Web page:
Fears the e-book revolution would mean the end of libraries were far from being realised, says Tauranga City Council's libraries' manager.
Jill Best said foot traffic and online use was up this year - despite a library section being closed for six weeks, and the mobile library and learning centre being temporarily out of operation.
"We were really pleasantly surprised that the number of people coming to the libraries kept growing," she said.
The council operates the Tauranga City, Greerton, Mount Maunganui and Papamoa libraries.
The number of people who owned library cards has been dropping for a few years but the variety of programmes and resources has grown, she said.
"The libraries have become something of community hubs. We run a really successful learning centre, there's lots of programmes operating, and we also go to our customers a lot. For example, we're partnering with various resource centres to get out the message about what our business resources can do for small businesses.
"Libraries are about a lot more than just getting books."
E-book popularity was growing rapidly but it was still only 0.2 per cent of the libraries' total borrowing, she said.
"For a few years, people were predicting the end of libraries when e-books came out but it just sits alongside other devices. People use more than one medium."
E-books had big advantages. "The biggest one, I think, is that you can change the font easily, which is good for people with poor eyesight.
"People, of course, also like to take them with them when they're travelling, rather than lugging a suitcase of books."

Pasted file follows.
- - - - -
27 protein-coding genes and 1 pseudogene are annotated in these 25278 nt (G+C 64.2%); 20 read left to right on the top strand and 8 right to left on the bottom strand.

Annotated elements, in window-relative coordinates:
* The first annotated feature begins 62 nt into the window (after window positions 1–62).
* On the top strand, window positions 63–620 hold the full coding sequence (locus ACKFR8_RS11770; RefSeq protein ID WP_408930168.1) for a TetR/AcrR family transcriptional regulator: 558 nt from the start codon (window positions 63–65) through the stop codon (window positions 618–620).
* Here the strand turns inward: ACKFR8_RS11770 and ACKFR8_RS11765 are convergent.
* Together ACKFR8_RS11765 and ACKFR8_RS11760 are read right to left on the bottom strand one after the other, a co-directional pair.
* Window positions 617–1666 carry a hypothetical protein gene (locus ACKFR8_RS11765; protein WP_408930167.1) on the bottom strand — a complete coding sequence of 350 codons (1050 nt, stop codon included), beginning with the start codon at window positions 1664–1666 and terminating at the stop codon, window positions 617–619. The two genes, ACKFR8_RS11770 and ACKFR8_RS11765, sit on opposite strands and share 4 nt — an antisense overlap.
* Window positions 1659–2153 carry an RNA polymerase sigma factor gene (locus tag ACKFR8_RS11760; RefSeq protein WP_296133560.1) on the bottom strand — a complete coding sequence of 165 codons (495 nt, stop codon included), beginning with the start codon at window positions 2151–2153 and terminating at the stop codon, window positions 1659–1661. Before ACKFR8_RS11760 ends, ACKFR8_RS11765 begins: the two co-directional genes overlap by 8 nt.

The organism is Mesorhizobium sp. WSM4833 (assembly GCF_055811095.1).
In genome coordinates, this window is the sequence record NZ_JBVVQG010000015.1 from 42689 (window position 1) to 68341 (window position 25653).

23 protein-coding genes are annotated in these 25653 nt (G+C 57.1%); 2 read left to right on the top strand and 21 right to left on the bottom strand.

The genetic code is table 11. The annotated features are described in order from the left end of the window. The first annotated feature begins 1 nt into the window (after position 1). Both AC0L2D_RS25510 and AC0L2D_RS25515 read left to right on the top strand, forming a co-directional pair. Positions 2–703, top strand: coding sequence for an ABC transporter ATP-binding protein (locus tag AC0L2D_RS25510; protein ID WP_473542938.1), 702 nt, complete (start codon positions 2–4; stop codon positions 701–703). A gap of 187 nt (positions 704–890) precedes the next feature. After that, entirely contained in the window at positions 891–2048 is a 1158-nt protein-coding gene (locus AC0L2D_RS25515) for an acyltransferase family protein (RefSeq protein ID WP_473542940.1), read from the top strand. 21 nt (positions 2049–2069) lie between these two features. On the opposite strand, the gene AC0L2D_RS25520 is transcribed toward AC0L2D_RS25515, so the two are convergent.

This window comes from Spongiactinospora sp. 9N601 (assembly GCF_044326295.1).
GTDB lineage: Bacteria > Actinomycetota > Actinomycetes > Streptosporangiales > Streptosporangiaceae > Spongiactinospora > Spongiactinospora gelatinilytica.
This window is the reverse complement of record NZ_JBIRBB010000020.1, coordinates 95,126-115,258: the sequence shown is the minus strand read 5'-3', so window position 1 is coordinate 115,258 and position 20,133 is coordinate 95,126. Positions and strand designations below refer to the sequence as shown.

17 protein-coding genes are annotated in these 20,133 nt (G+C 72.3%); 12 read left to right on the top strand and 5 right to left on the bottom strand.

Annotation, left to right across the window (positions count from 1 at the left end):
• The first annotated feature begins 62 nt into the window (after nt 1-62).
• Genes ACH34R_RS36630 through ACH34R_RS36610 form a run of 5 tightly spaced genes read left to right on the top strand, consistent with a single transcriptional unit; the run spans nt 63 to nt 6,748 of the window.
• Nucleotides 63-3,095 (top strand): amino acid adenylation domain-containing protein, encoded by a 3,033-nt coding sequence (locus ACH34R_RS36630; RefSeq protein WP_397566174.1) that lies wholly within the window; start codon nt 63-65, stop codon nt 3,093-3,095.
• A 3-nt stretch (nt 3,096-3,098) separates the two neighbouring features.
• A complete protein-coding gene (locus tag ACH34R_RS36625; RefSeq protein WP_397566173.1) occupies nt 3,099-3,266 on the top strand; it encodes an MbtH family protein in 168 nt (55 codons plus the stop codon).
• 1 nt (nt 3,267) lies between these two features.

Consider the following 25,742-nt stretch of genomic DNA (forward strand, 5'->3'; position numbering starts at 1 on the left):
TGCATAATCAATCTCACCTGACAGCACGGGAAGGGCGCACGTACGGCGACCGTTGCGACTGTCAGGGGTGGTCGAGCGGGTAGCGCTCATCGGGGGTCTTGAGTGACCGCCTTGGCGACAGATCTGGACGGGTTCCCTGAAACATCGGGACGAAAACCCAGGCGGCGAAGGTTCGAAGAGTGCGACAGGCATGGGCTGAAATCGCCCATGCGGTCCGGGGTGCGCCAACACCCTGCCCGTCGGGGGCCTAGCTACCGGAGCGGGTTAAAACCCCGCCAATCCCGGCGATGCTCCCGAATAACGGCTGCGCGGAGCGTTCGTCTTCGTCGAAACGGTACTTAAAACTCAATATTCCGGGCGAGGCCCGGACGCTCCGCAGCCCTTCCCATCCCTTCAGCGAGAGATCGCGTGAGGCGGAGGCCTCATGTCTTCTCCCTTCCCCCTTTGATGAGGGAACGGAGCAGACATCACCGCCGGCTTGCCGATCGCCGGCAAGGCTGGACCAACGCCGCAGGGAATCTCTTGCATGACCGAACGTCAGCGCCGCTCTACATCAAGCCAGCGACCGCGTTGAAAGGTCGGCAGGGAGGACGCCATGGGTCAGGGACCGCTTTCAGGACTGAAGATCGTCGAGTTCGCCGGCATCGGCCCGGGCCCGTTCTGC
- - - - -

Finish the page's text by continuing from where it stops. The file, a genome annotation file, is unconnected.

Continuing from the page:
Nationwide, there are more than 300 public libraries and 110 community libraries.
In the last financial year, more than 2 million members borrowed 48,000 items across the country. The number of members and borrowings were down slightly on the previous year.
The number of new members - 206,734 - was also slightly less than the previous year, though the number of visits, total library expenditure and number of items added to collections was up on 2012/2013.
Meanwhile, more than twice as many e-books were available last financial year than the year previous, and almost 500,000 more e-books were downloaded by library users.
Public Libraries of New Zealand executive director Tim Antric said the country still had a love affair with printed books.
"There's been a huge increase in e-book usage but it's still less than 4 per cent of total borrowing," he said.
"European markets have peaked at about 20 to 25 per cent e-book borrowing.
"I think we'll continue to see a steady increase in e-book usage but the need for printed books won't go."
People were increasingly using libraries for more than just borrowing and reading books, he said.
"There's been a 77 per cent increase in WiFi usage. That tells us New Zealanders need access to the internet when they're away from home or if they haven't got it home.
"One in five families with children don't have access to the internet at home and a lot of schools still don't have enough computers for students so we're filling a big gap.
"Libraries are for everyone. Books are a key part of a child's learning process and on top of books, there's a range of programmes available at libraries for free.
Tauranga Ciity Libraries
- Books on issue: 659,925
- Books overdue: 1798
- Largest outstanding fine by a single person: $320
- Most popular adult fiction: Never Go Back, Worth Dying For and Personal by Lee Child, Private Vegas by James Patterson, Best Kept Secret by Jeffrey Archer.
- Most popular children and teens fiction: Diary of a Wimpy Kid - The Last Straw by Jeff Kinney, Slinky Malinki, Open The Door by Lynley Dodd, The Gruffalo by Julia Donaldson, The Twits by Roald Dahl, The Third Wheel by Jeff Kinney.
- Adult books with longest waiting lists: Girl On A Train by Paula Hawkins, Mightier Than The Sword by Jeffery Archer, The Dandelion Years by Erica James, Family Food by Pete Evans, The Chimes by Anna Smaill.